Thus, this second babymoon was truly more a respite from real life and the demands of a one year old tyrant cutie. We snagged a Living Social deal for an overnight stay at a historic bed and breakfast in the small town of Berryville, VA. The whole Shenandoah Valley area is rich in history, and this B&B was no exception, having been owned by Harry Byrd, Sr., and host to many famous people (Einstein, the Kennedys, Nixon, Churchill, and more). The manor was gorgeous and the grounds were too.


The Grand Staircase

The Grand Staircase



We went on a couple walks while we were there but didn’t really get any pictures, so I’ m borrowing one from their website to show the amazing front porch:

We were so happy to take a leisurely drive into the country, stopping along the way for some shopping at the blissfully empty Leesburg Outlets, some little country towns, and a lovely vineyard for wine tasting:

Sadly, our best attempt at a selfie in front of Breaux Vineyards

Sadly, our best attempt at a selfie in front of Breaux Vineyards

Then we drove into Winchester and stopped at the house where Stonewall Jackson made his headquarters in the Civil War:

Tom helps the docent carry flowers up to the house

Tom helps the docent carry flowers up to the house






We walked around the pedestrian mall for a bit in Old Town Winchester, enjoying amazing sunny skies and perfect spring weather. The next morning we headed out to the Museum of the Shenandoah Valley. I wanted to show Tom their impressive gardens, which my best friend had used in her wedding photos a few years ago. It was a bit drizzly, but not enough to deter us from exploring. The place is unbelievable. Just a little sampling…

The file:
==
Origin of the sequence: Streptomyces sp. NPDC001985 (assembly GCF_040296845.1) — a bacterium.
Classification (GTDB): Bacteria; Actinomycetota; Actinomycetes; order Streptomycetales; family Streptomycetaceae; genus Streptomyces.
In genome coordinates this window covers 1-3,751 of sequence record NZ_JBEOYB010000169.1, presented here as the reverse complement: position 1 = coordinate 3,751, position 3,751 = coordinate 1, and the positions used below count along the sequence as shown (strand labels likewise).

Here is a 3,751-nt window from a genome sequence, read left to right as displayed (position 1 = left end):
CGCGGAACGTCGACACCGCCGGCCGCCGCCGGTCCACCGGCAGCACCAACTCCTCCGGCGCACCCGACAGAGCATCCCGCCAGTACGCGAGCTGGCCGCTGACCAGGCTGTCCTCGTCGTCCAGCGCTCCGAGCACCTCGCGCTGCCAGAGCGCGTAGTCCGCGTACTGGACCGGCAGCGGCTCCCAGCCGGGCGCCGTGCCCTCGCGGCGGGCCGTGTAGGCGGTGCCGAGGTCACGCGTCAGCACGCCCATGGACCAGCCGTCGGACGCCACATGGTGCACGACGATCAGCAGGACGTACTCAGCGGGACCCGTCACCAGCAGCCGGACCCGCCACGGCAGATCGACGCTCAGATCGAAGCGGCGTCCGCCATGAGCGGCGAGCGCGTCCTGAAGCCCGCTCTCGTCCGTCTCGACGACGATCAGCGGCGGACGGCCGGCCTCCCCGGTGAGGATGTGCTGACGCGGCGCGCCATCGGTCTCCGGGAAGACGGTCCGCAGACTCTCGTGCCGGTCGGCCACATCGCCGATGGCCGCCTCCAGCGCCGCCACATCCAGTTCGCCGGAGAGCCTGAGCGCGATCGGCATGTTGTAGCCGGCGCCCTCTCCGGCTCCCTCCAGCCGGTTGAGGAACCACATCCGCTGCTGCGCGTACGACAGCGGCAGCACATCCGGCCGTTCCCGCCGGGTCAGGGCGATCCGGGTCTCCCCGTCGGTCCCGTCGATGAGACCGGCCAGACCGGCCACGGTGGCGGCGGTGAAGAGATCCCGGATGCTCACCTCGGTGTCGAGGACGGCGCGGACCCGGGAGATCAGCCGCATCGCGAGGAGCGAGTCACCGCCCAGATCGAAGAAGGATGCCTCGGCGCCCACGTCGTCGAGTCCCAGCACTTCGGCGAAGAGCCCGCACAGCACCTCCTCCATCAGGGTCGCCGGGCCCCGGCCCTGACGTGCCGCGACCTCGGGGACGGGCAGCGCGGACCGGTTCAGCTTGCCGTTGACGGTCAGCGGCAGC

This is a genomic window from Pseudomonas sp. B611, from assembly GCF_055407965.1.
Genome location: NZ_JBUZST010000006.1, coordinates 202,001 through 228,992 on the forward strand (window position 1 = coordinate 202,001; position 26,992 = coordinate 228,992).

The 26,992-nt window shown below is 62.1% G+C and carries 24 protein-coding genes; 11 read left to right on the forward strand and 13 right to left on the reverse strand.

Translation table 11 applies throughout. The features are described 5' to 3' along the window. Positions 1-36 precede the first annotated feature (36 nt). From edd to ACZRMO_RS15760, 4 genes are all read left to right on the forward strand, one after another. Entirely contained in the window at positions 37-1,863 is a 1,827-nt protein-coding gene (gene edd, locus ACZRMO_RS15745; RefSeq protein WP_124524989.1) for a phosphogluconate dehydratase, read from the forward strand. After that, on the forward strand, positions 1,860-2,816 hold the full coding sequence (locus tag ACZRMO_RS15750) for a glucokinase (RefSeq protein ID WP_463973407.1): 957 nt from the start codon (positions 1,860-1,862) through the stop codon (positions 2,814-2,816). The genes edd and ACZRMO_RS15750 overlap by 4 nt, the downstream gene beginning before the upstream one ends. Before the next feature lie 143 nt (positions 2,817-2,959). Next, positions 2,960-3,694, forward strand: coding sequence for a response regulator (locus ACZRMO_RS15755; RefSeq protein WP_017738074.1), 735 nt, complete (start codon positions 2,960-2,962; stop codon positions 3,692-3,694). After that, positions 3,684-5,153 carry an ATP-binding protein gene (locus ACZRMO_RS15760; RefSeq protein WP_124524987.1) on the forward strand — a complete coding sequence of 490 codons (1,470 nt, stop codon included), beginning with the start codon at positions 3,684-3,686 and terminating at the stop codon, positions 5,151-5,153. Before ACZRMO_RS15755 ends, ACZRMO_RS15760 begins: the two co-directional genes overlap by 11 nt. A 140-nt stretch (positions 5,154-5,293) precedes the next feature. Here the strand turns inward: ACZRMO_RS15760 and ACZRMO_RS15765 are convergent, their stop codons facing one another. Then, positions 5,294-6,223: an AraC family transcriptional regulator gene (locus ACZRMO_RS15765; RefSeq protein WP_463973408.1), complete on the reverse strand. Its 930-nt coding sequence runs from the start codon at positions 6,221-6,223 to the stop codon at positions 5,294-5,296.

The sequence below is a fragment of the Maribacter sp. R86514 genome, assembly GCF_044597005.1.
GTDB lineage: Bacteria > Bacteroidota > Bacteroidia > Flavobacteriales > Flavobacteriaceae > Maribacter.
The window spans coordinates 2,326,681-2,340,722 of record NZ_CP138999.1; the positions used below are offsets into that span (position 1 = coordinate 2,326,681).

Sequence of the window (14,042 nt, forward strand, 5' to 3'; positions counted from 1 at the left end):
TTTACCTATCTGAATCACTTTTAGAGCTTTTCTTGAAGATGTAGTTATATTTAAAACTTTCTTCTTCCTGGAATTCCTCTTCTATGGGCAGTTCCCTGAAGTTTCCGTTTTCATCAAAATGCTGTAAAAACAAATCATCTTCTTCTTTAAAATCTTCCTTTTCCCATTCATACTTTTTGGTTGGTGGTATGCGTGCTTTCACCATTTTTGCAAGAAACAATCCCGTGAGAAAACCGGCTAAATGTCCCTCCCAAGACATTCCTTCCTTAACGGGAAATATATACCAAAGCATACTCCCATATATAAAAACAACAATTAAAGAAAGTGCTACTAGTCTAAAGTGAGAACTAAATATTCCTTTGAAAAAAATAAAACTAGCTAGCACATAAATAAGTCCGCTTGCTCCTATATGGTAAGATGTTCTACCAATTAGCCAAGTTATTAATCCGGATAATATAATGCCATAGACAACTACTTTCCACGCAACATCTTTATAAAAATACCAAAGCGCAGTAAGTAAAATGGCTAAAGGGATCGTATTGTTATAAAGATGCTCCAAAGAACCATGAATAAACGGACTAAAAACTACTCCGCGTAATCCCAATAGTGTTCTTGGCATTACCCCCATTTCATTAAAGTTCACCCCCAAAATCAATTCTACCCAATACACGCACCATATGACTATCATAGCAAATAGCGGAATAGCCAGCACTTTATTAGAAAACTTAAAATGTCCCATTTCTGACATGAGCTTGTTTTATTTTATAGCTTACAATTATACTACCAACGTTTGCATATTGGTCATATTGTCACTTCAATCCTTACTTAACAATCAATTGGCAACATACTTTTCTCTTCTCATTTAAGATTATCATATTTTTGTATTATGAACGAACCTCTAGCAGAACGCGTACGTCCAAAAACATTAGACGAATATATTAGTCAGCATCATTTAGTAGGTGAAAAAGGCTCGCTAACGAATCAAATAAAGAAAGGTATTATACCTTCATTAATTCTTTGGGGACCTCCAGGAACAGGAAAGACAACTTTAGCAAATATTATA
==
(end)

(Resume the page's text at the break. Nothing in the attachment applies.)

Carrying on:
Tom's model shot in the crabapple covered Peach Allé

Tom’s model shot in the crabapple covered Peach Allé

Baby and I in the Peach Allé

Baby and I in the Peach Allé

The Pink House

The Pink House


Grand Allé

Grand Allé

Beware of the Geese

Beware of the Geese

Chinese Gardens

Chinese Gardens


Water Gardens

Water Gardens

Then we went to a local noon mass, grabbed lunch, and used the voucher that came with our B&B deal for a wine tasting at another vineyard.